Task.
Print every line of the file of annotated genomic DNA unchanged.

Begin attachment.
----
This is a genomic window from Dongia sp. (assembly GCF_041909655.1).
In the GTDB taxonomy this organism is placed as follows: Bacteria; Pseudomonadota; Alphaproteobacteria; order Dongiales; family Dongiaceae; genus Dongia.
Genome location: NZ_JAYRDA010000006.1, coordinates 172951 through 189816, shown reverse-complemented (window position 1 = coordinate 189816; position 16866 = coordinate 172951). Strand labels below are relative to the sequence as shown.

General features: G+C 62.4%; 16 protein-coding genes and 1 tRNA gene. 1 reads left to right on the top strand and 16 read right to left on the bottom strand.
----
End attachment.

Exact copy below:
This is a genomic window from Dongia sp. (assembly GCF_041909655.1).
In the GTDB taxonomy this organism is placed as follows: Bacteria; Pseudomonadota; Alphaproteobacteria; order Dongiales; family Dongiaceae; genus Dongia.
Genome location: NZ_JAYRDA010000006.1, coordinates 172951 through 189816, shown reverse-complemented (window position 1 = coordinate 189816; position 16866 = coordinate 172951). Strand labels below are relative to the sequence as shown.

General features: G+C 62.4%; 16 protein-coding genes and 1 tRNA gene. 1 reads left to right on the top strand and 16 read right to left on the bottom strand.